Asking these questions would not necessarily mean Arnold did anything wrong. All his moves might be the right ones or maybe they just reflect sound decision-making. At least ask and check.

Credit where it’s due. Regent Lyndel Manson at least put to Arnold her concern that he was setting the departments up to a “use-it-or-lose-it” approach to budget surpluses. Look at that: Oversight. Must be the thin air and mountain living in Flagstaff.

And I give Arnold credit for allowing these departments to keep the savings they realize. Administrators aren’t “sweeping the lines.”

But then, Manson followed up her single question with only effusiveness.

“The progress you have made in a short amount of time is nothing short of stunning,” she said. I mean it took them six months but whatever. I once saw former Pima County Supervisors Dan Eckstrom and Raul Grijalva make $30 million in cuts in one night, and they did it without a tax increase or harsh cuts to spending. It confused the hell out of the crowd that dragged a gallows to the board meeting.

Tucson City Manager Mike Ortega has, during the same time frame as the UA has repeatedly changed its story about the extent of the shortfall, put together the city’s whole budget.

Regent Fred Duval talked about how great the turnaround is, and for proof he cited the quality of the provost candidates.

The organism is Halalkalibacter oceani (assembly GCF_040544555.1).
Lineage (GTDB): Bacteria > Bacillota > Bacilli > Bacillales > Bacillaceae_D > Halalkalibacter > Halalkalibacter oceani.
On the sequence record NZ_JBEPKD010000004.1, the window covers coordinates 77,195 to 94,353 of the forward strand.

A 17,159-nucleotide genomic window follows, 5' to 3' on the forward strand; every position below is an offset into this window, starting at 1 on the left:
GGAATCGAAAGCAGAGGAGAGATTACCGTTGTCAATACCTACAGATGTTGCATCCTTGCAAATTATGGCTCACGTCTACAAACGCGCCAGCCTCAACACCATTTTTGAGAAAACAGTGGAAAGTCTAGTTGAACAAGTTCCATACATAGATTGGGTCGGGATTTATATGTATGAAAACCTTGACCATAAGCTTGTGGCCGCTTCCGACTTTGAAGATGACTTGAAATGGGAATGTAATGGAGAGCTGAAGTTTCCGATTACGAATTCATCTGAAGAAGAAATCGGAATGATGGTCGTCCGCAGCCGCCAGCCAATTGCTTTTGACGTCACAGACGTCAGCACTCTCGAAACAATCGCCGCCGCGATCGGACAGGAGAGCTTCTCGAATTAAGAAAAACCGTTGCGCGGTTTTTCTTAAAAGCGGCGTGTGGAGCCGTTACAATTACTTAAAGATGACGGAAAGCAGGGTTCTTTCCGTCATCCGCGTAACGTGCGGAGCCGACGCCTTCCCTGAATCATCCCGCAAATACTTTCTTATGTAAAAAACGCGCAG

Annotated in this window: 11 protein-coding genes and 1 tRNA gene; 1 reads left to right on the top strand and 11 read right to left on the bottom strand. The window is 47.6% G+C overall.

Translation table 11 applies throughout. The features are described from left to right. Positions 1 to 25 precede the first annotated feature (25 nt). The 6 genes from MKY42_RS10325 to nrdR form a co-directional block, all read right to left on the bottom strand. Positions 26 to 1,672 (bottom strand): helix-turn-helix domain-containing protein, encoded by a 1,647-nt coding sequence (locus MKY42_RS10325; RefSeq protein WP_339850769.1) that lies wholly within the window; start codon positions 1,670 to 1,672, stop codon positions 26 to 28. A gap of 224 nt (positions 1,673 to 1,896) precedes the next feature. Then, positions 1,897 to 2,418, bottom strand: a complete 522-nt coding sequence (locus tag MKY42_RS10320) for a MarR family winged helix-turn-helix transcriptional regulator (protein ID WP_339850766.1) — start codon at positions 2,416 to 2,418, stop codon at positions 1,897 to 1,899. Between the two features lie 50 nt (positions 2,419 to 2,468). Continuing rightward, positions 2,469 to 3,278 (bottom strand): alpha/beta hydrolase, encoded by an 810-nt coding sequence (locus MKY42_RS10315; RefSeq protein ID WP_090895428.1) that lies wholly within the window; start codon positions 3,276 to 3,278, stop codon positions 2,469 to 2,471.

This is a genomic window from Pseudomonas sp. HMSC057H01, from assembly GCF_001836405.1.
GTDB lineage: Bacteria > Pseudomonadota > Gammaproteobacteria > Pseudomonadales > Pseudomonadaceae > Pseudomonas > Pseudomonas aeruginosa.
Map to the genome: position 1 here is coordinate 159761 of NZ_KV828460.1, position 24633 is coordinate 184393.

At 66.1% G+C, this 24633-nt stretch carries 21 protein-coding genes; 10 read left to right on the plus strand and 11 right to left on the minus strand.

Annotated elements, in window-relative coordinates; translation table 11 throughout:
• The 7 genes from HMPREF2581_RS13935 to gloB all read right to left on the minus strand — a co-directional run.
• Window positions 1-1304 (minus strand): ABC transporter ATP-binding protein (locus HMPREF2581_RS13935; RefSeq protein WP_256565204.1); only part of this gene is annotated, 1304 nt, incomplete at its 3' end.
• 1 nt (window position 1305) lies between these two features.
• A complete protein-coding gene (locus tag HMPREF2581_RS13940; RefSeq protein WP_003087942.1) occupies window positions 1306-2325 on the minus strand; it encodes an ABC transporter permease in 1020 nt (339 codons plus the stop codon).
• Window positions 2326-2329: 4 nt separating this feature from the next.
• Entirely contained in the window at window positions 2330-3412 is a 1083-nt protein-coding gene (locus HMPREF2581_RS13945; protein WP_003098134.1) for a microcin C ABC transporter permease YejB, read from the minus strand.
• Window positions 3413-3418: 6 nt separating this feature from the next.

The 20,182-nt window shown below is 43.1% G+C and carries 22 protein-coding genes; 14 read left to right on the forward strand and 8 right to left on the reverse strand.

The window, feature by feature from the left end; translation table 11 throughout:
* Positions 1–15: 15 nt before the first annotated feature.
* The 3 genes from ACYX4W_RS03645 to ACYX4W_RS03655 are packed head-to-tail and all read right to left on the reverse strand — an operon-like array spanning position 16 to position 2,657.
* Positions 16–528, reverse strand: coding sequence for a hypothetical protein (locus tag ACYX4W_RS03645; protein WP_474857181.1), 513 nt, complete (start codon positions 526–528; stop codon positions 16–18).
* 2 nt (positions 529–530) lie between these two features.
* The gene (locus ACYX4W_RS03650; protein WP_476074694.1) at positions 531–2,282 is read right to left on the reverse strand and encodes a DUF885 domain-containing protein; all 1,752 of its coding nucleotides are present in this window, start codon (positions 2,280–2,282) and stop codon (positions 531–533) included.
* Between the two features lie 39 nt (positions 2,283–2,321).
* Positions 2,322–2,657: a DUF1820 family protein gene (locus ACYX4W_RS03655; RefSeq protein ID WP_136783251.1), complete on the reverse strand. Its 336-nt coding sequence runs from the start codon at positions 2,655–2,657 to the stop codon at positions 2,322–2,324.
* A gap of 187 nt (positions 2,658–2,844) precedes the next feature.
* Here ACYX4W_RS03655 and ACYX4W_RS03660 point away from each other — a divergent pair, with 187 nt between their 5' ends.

Fine, but as one wise journalist pointed out they still have $52 million in savings to find, haven’t seen the state budget yet, don’t know what they’re going to do about UA Athletics in the long term and have to review little things like workloads and space constraints. UA Global Campus? Don’t get us started. If the UA is in crisis, the time has not yet arrived to declare victory.

The regents themselves have said they need to do a better job of oversight. Y’know… someday.

Board oversight was one of the reasons Moody’s Analytics downgraded the UA’s creditworthiness to “negative.” 

“With turnover in management, recent evidence of weaker financial monitoring, and ongoing governance scrutiny, management credibility and track record, a key governance risk under our ESG methodology, is a key driver of this rating action,” said the financial analysts that investors rely on.

“Governance” risks fall under the board. That’s their job.

Increasingly, I’m of the belief that ABOR operates like a corporate board of directors. This is another reason that I wince when I hear “run government more like a business.” Oh, dear God. Please don’t.

There’s no freaking way that the Tucson City Council, the Pima County Board of Supervisors or even the Arizona Legislature would just let something like a $177,000,000 budget fix get done without the slightest curiosity as to how. 

In fact, I’ve got a job for Arizona state Sen. Justine Wadsack after she likely gets her seat ripped out from under her in November. 

 Gov. Katie Hobbs should immediately give her a seat on ABOR. Even if her questions would focus on reptiles and adrenochrome, at least the university administrators would have to try to come up with a set of coherent answers about how the world actually works. Other regents might have to rush in to defend the schools from her otherworldly accusations, but we’d have some scrutiny.

The UA has lost Lisa Rulney, vice president of business affairs and CFO (even though they continue to pay her. Why? Don’t ask). Robbins fired Athletic Director Dave Heeke and then opted to not seek a new contract himself all as a result of the financial whatever you call it. Why do we still have the regents? Why aren’t they resigning in disgrace?

I get it. It’s best to not ask too many questions.